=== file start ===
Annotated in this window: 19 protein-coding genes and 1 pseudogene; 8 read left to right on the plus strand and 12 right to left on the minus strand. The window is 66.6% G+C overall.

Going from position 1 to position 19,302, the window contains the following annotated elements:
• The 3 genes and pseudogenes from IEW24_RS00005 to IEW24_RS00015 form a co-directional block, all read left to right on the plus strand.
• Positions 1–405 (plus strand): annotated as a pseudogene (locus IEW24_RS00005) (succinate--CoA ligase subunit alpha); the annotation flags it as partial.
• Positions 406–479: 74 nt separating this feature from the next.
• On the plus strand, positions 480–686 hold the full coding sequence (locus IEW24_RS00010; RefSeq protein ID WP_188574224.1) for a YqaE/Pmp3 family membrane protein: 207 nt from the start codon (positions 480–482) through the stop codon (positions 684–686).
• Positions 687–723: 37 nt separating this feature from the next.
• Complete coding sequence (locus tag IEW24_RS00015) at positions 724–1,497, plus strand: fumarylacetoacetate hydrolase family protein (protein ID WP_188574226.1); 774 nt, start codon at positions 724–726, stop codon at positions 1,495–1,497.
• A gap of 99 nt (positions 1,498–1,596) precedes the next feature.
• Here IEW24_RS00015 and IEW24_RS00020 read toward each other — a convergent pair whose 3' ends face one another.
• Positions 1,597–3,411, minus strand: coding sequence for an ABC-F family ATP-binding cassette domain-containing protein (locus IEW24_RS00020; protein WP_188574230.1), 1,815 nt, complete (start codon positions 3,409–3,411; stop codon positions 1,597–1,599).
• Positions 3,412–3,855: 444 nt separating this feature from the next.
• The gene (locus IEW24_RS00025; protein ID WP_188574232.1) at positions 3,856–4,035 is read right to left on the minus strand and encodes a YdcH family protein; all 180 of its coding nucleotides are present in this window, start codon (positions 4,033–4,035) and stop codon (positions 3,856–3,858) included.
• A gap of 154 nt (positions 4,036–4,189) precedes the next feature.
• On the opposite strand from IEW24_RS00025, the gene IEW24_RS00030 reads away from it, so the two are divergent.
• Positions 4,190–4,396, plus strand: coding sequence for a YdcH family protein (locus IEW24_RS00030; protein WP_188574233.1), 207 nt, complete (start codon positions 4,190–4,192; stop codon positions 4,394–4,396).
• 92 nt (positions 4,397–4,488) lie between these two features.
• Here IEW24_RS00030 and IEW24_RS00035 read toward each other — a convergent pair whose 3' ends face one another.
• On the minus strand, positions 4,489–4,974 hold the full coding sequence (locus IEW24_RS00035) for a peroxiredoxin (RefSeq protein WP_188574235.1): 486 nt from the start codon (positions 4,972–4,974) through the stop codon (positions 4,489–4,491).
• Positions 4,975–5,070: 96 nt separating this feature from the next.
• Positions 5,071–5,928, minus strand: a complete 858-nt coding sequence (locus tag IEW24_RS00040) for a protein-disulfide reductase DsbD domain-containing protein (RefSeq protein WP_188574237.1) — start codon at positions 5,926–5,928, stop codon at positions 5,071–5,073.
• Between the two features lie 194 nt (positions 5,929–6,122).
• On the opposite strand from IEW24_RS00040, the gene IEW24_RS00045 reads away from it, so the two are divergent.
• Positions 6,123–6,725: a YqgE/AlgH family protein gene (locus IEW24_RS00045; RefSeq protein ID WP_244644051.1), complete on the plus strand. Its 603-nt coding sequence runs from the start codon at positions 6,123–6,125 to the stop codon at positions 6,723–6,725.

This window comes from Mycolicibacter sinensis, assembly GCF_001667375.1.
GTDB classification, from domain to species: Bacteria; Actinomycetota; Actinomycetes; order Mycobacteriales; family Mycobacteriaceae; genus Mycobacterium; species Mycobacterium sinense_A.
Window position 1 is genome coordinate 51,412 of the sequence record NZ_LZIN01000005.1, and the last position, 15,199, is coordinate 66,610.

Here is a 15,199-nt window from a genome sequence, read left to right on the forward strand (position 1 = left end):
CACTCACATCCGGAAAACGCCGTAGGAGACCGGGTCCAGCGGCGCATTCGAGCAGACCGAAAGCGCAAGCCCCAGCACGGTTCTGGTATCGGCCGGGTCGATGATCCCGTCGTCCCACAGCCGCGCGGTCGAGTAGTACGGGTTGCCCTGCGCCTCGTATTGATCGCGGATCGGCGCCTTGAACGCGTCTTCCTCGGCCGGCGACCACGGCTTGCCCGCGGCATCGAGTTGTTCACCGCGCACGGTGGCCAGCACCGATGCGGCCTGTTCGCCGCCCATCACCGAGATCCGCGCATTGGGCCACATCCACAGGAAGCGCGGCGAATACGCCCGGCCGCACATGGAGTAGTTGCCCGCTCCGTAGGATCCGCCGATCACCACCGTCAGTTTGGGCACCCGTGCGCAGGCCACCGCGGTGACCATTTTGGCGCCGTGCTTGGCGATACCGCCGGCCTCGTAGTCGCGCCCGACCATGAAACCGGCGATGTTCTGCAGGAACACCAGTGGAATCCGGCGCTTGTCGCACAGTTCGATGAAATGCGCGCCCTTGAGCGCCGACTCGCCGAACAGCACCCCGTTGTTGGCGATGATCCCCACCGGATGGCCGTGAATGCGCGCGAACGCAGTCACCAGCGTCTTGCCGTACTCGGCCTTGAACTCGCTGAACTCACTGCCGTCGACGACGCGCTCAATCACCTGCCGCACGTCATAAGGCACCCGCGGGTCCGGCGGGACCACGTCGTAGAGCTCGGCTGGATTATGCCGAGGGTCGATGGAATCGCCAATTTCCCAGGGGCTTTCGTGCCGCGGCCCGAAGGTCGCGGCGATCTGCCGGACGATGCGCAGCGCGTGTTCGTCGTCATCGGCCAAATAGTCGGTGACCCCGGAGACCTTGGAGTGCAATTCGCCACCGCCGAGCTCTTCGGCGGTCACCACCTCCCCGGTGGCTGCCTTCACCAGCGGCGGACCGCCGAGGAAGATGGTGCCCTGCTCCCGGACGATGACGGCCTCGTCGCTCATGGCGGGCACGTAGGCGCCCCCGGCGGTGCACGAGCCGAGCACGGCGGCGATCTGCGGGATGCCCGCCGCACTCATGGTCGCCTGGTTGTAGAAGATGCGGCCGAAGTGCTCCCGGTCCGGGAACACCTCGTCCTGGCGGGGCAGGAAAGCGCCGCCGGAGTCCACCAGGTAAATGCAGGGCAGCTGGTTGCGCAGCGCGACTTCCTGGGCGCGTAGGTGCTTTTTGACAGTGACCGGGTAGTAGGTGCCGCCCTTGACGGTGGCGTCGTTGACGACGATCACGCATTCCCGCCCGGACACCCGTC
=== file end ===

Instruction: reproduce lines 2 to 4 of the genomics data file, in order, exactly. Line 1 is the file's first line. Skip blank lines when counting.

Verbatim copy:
Going from position 1 to position 19,302, the window contains the following annotated elements:
• The 3 genes and pseudogenes from IEW24_RS00005 to IEW24_RS00015 form a co-directional block, all read left to right on the plus strand.
• Positions 1–405 (plus strand): annotated as a pseudogene (locus IEW24_RS00005) (succinate--CoA ligase subunit alpha); the annotation flags it as partial.